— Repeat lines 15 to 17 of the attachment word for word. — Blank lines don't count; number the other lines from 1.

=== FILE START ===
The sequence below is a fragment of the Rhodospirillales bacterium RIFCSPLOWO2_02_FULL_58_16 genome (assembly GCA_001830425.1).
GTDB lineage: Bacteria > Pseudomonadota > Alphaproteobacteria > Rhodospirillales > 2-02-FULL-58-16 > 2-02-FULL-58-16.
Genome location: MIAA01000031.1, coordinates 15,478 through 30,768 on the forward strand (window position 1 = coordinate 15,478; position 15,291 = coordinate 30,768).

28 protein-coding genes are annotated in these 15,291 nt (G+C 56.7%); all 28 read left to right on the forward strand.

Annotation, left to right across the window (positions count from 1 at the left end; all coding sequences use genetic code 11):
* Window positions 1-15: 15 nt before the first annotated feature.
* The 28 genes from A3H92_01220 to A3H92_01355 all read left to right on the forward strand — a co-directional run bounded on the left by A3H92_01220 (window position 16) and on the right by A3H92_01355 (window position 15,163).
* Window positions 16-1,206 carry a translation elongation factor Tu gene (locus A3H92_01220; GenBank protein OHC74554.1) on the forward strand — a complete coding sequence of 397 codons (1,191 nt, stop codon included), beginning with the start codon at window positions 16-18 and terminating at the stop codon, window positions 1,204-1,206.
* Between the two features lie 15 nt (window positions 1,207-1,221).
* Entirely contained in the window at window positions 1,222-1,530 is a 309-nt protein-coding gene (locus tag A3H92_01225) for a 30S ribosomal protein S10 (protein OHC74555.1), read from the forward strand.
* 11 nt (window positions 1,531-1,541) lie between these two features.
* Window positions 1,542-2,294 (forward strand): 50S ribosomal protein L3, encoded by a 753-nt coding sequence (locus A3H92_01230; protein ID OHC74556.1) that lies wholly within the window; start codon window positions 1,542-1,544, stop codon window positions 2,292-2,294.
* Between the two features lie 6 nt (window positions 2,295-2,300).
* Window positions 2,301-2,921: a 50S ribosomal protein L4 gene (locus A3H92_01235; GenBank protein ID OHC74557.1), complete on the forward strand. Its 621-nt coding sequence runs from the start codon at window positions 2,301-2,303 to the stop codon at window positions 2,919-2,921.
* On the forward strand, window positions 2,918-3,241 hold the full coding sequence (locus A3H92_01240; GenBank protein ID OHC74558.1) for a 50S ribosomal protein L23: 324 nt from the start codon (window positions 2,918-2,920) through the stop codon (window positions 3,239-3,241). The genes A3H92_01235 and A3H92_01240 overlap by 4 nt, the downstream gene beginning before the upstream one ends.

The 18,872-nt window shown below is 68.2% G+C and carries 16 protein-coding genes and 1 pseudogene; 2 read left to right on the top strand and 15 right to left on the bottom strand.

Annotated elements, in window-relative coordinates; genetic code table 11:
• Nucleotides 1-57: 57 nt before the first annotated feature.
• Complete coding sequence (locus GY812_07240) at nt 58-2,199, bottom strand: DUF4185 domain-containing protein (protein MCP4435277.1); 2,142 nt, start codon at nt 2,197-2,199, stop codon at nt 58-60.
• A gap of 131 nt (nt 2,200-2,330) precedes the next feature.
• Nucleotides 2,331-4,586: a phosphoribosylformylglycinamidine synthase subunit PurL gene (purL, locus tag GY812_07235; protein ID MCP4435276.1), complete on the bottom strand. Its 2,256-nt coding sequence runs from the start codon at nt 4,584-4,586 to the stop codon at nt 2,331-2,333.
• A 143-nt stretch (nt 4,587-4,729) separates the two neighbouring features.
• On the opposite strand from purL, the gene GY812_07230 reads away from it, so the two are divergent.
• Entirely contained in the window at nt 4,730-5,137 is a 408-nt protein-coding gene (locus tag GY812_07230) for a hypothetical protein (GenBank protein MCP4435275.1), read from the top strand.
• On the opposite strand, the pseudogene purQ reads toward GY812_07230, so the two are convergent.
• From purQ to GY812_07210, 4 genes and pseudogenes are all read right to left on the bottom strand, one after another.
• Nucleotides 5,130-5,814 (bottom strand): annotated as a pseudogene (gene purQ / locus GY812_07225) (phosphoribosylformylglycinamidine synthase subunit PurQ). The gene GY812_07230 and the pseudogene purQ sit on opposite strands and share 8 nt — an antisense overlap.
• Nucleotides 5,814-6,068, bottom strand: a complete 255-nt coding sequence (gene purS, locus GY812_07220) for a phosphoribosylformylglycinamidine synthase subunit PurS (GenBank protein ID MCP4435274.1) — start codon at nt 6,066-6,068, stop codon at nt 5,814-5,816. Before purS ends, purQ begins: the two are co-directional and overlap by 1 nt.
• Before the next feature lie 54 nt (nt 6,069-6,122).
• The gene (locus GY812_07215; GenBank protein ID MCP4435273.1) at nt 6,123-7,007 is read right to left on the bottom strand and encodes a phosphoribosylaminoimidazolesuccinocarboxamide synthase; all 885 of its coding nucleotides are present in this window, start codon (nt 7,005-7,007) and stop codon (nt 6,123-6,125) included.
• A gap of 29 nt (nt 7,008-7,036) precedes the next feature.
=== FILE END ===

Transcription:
* On the forward strand, window positions 2,918-3,241 hold the full coding sequence (locus A3H92_01240; GenBank protein ID OHC74558.1) for a 50S ribosomal protein L23: 324 nt from the start codon (window positions 2,918-2,920) through the stop codon (window positions 3,239-3,241). The genes A3H92_01235 and A3H92_01240 overlap by 4 nt, the downstream gene beginning before the upstream one ends.

The 18,872-nt window shown below is 68.2% G+C and carries 16 protein-coding genes and 1 pseudogene; 2 read left to right on the top strand and 15 right to left on the bottom strand.

Annotated elements, in window-relative coordinates; genetic code table 11: